Sunny with a Chance of Icebergs

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While in the field, plans can change as quickly as the weather. Meteorologists for the North Atlantic Aerosols and Marine Ecosystems Study (NAAMES) constantly provide forecasts for the aircraft and ship teams who, weather permitting, will rendezvous several times over the next few weeks in the North Atlantic — home to the world’s largest phytoplankton bloom. Plankton ecosystems profoundly affect climate and life on Earth.

NAAMES meteorologists Amy Jo Scarino and Michael Shook tend to work behind the scenes, but they are an integral part of making the mission successful. Amy Jo, a Penn State graduate with a B.S. in meteorology, works at NASA’s Langley Research Center. Michael graduated from the University of Kansas with a B.S. in atmospheric science and began working at NASA Langley as a programmer/analyst with the atmospheric composition branch.

Amy Jo Scarino. Credit: Michael Starobin/NASA

Amy, what is your involvement with the NAAMES mission?

AJS: I am one of the project meteorologists and helping out with flight planning.  I am also a member of the High Spectral Resolution Lidar [HSRL] team – one of the instruments on the C-130 – and will assist with processing the data.

How did you end up in meteorology?

AJS: Growing up in Michigan, I always enjoyed the weather, especially watching thunderstorms from the front porch and also lake effect snowstorms.  In high school, I made contact with the local meteorologist in Grand Rapids, Michigan–George Lessens.  He became my mentor, and I learned the ropes of forecasting during an internship at WZZM-13.  George went to Penn State for meteorology, so that is where I decided I wanted to also go for college.  At Penn State I participated in the Campus Weather Service, providing forecasts for The Daily Collegian and select Pennsylvania radio stations.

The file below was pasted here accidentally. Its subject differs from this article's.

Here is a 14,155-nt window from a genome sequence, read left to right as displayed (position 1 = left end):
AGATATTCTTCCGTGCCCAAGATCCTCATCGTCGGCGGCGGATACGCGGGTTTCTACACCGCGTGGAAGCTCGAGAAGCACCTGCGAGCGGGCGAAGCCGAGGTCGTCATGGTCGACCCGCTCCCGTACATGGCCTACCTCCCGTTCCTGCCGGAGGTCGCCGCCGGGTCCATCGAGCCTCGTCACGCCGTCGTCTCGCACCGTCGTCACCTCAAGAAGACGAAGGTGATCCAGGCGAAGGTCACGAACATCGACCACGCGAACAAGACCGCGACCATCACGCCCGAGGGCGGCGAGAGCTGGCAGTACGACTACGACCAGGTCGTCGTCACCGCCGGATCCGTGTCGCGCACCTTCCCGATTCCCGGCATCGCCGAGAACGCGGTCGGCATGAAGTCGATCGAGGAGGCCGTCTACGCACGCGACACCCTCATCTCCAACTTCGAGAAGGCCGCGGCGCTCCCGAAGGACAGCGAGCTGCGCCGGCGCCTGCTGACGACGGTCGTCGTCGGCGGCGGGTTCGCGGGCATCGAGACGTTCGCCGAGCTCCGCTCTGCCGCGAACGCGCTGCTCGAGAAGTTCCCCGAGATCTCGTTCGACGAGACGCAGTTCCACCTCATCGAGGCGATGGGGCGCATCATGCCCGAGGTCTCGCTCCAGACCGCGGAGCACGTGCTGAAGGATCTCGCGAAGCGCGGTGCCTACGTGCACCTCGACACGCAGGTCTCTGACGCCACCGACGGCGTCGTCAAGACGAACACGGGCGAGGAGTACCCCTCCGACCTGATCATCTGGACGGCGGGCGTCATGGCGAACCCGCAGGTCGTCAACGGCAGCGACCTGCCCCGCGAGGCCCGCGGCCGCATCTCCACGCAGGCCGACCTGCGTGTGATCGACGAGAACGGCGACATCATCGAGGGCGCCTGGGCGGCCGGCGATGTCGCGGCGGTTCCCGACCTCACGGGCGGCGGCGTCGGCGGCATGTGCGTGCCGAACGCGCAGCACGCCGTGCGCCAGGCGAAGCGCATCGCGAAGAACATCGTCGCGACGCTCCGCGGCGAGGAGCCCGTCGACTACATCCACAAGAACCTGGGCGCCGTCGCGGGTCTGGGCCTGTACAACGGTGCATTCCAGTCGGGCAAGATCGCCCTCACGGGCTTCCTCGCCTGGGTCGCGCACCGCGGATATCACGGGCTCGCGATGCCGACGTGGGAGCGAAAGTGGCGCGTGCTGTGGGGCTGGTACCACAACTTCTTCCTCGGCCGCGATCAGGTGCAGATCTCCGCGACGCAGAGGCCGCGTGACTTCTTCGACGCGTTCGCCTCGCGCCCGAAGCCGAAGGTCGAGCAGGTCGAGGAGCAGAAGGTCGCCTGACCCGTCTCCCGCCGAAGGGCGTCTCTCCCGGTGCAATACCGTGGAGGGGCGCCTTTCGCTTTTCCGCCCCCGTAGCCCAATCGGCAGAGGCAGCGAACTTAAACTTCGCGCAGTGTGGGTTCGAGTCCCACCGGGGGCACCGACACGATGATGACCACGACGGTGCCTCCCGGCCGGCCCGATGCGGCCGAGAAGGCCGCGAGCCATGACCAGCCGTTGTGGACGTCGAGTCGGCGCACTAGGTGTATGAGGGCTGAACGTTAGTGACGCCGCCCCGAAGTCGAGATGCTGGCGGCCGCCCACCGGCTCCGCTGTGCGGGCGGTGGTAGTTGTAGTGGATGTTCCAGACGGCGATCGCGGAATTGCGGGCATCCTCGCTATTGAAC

What is a typical day like to forecast for NAAMES?

AJS: Every day Michael Shook or I prepare the forecast by looking at current observations and then start looking at the latest model runs.  For NAAMES, one of the main drivers is forecasting clouds and the synoptic pattern, but also forecasting sea state [ocean wind and waves] for the R/V Atlantis. We then have a daily forecast briefing with recommendations on the outlook for potential science flight days. On the day of a planned science flight, I am up a couple hours before the C-130 would take off for the go/no-go meeting.  At that time, we are checking current observations and confirming whether the previous day’s forecast still stands or not.  Take a breath and repeat; during a field campaign, the meteorologists don’t take a day off.

How does your work on NAAMES compare to other projects you’ve worked on?

AJS: Other projects I have worked on have been related to applications of the HSRL data from other field campaigns, such as deriving mixed layer heights from aerosol backscatter profiles and relating that to air quality studies. For the first NAAMES mission, I provided the weather forecasts from home base at NASA Langley.  This time I am out in the field and working right with the project scientists, flight planners and the instrument scientists.